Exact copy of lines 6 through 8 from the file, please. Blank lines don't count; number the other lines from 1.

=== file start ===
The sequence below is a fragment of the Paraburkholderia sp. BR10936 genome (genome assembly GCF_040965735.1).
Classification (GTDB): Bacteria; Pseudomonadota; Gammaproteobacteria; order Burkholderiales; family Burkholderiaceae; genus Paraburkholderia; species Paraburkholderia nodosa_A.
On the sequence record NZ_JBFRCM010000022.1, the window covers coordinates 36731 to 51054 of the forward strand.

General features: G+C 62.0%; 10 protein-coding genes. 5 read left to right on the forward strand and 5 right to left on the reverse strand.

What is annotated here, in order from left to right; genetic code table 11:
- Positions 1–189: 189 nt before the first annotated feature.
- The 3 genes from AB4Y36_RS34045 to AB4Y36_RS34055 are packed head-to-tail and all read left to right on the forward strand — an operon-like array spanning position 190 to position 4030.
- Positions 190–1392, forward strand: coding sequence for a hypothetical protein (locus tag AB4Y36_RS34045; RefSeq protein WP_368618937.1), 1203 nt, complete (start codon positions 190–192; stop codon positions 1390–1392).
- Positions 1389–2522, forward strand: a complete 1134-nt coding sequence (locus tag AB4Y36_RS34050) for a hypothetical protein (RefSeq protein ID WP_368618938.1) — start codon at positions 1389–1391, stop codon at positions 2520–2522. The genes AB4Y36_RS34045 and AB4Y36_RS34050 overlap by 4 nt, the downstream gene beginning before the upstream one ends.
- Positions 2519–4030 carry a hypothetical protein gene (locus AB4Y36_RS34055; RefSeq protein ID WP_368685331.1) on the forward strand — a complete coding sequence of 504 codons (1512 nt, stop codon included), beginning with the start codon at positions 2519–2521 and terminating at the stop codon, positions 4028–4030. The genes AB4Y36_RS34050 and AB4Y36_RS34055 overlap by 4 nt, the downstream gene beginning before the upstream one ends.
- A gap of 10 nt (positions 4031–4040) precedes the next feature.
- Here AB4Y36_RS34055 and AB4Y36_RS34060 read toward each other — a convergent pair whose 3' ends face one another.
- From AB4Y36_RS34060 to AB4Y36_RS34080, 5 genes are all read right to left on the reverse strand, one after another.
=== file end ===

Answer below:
- Positions 1–189: 189 nt before the first annotated feature.
- The 3 genes from AB4Y36_RS34045 to AB4Y36_RS34055 are packed head-to-tail and all read left to right on the forward strand — an operon-like array spanning position 190 to position 4030.
- Positions 190–1392, forward strand: coding sequence for a hypothetical protein (locus tag AB4Y36_RS34045; RefSeq protein WP_368618937.1), 1203 nt, complete (start codon positions 190–192; stop codon positions 1390–1392).